The status and authority of women depended upon their social status. Women of the royal family could have some political influence. A young wife was expected to be obedient and recognize her mother-in-law. The emperor and the royal family were at the top of society. The elite lived in elegant multistoried houses and lived a good life with everything they could want.
The “Battle Royal” provides the reader with many examples of symbolism including the battle itself, the blind folds during the battle, and the electrified coins after the battle. The foremost symbol utilized in the story is the battle royal itself. The battle royal symbolizes the struggle for equality for the black culture.
However there is also evidence that increasing media coverage of the royal family had other significant effects, such as increasing the popularity of the royal family and interest in their lives. This keeps the royal family relevant to our society as a symbol of Britain, so it is quite important. As well as this more coverage of the private lives of the royal family would have allowed people to relate better to them, and therefore support them more.
Ralph Ellison wrote “Invisible Man” which was his story of the black experiences in America and “Battle Royal” was derived from the opening chapter of “Invisible Man”. “Battle Royal” was published as a short story in 1947 and provides the reader with a look at the struggles of black people in a white America. After giving a speech at his graduation, the narrator is invited to give the speech to many of the leading white people of the town only to discover eylwsktd that he was to be part of that battle royal.
All of the blacks were expected to entertain the whites in the Battle Royal. The black were symbolic and was represented as objects used to entertain the whites. Ellison uses many symbols in Battle Royal to demonstrate the lack of black equality. The battle itself is a symbol the narrator’s never ending battle for social equality.
Another prime example of how media influence damaged the image of the royal family was when the Royal Family failed to publically display their grief for the loss of Diana. Previously, this would not have been a problem but such was the extent of the media coverage of the royal family by this time, people were expecting to hear from the Windsors about Diana’s death. When a message of grief did not come, people thought the royal family were uncaring and rather out of touch with the public.
Source 15 supports the view that the main effect of increasing media coverage of the royal family from the 1970s onwards was to damage the image of the monarchy when it says the slapstick gameshow ‘It’s a Royal Knockout’, which many members eprtjcos of the royal family took part in ‘seriously dented their dignity: the nation was not amused’, which suggests the people of Britain lost respect for the royal family as a result of media coverage. This is supported in source 16 when it says ‘We hope the Windsors and their advisors are watching the mood on the streets and learning from it’, which implies that the royal family should be careful how they act so they do not lose any further respect from the public. Source 17 also supports the view the main effect of increasing media coverage of the royal family from the 1970s onwards was to damage the image of the monarchy when it talks about a ‘time of uncertainty’.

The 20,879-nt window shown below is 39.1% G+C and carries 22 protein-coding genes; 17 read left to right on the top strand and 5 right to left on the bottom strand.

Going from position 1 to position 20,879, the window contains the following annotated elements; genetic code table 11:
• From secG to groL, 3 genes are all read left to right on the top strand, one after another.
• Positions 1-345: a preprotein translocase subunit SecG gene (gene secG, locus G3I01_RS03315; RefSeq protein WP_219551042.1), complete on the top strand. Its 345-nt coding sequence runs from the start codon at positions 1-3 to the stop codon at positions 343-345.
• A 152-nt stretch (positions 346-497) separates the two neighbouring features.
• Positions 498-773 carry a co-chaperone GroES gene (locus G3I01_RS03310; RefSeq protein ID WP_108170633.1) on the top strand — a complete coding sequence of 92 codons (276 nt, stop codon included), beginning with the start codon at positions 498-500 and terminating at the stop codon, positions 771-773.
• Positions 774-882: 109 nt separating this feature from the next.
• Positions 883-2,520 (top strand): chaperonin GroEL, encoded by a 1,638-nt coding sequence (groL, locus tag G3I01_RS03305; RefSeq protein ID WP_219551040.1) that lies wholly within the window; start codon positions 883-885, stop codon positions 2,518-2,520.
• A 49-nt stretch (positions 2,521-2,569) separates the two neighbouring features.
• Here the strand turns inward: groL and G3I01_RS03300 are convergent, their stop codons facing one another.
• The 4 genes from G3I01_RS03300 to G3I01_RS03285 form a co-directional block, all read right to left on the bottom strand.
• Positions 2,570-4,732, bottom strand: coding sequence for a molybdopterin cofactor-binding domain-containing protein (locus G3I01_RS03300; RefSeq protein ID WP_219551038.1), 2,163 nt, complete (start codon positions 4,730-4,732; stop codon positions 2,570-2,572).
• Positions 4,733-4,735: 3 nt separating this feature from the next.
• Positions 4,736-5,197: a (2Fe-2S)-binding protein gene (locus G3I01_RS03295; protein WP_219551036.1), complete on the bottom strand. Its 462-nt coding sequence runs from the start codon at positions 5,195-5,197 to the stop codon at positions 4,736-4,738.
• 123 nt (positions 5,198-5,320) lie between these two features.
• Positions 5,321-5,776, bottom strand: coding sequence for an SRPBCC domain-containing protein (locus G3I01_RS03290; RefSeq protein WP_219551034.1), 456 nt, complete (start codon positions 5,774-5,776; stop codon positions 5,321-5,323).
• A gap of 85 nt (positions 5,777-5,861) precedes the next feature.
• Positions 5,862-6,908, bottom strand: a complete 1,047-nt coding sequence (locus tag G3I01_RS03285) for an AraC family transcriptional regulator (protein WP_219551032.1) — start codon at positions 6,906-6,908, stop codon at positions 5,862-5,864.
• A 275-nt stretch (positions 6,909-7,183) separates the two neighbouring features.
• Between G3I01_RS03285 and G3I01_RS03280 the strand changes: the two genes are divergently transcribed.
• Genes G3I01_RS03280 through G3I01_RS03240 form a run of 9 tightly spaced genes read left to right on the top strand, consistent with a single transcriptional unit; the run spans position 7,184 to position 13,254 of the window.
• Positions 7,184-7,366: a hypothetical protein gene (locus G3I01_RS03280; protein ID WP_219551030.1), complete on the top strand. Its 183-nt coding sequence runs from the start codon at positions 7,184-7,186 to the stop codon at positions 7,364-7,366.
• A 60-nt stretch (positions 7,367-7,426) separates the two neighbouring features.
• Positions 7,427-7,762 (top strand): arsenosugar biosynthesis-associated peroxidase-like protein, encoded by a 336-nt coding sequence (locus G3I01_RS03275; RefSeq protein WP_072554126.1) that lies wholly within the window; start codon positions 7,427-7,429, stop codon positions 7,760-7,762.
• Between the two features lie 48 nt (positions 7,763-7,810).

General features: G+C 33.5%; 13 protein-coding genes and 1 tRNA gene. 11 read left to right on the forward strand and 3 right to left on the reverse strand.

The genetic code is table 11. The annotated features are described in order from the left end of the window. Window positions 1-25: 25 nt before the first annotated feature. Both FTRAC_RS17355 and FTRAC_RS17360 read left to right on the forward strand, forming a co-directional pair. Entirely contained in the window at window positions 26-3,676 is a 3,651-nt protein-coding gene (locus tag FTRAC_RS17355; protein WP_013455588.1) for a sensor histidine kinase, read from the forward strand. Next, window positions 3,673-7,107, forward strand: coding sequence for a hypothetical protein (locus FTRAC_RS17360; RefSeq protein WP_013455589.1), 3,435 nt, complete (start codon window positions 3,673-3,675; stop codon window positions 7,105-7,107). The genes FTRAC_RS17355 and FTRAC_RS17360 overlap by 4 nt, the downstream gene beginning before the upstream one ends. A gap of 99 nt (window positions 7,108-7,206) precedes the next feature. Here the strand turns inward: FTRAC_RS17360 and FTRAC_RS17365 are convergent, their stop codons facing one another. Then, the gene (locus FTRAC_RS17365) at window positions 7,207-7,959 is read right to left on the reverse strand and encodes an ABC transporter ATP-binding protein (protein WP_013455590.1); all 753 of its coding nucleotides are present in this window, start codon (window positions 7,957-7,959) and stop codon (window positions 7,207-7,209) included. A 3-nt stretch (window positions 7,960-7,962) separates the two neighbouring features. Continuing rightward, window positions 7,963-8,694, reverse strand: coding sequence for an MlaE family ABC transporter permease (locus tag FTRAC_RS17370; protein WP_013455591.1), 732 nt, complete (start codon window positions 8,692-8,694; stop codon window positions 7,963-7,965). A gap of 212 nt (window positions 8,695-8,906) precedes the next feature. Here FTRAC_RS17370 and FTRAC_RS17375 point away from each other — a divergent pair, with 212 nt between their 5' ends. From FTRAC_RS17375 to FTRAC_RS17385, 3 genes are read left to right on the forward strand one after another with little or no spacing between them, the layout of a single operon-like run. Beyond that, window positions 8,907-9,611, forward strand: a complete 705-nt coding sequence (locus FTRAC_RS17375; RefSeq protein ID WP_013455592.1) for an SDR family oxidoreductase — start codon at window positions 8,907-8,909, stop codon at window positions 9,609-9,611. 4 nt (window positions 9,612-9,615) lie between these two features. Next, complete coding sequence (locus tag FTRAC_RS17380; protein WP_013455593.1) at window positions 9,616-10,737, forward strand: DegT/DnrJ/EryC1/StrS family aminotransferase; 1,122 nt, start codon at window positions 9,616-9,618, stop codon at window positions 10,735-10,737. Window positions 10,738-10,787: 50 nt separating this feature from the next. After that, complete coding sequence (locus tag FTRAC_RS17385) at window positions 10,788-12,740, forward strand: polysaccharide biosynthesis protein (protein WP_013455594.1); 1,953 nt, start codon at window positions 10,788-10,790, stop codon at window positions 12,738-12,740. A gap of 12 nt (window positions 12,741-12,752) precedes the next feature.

Ralph Ellison’s Battle Royal provides a realistic perspective of a encwpksd Negro man striving to live in a nation dominated by white supremacy. The story speaks of the conflicts between the white and blacks as well as the conflicts that arise within the narrator and himself. Battle Royal resembles a black man’s place in society, the American Dream, and the use of symbolism to convey this thought.
Do you agree with the view that the main effect of increasing media coverage of the royal family from the 1970s onwards was to damage the image of the monarchy? There is evidence to suggest that the main effect of increasing media coverage of the royal family from the 1970s onwards was to damage the image of the monarchy. However there is also a case to argue that increasing media coverage of the royal family had other significant effects.
Source 16 contradicts the view that the main effect of increasing media coverage of the royal family from the 1970s onwards was to damage the image of the monarchy when it says that the royal family have ‘grasped the lesson of Diana’s popularity’, implying that the royal family’s reputation is not being ruined by media coverage and egwstdks rather that it is increasing their popularity. This is supported in source 17 which says ‘the monarchy was still respected as Britain’s most prestigious institution’ also suggesting that the royal family’s reputation had not been damaged by media coverage, they had just become more popular and maintained their prestigious status in the meantime. From 1981 onwards there was huge media interest in Diana, Princess of Wales.
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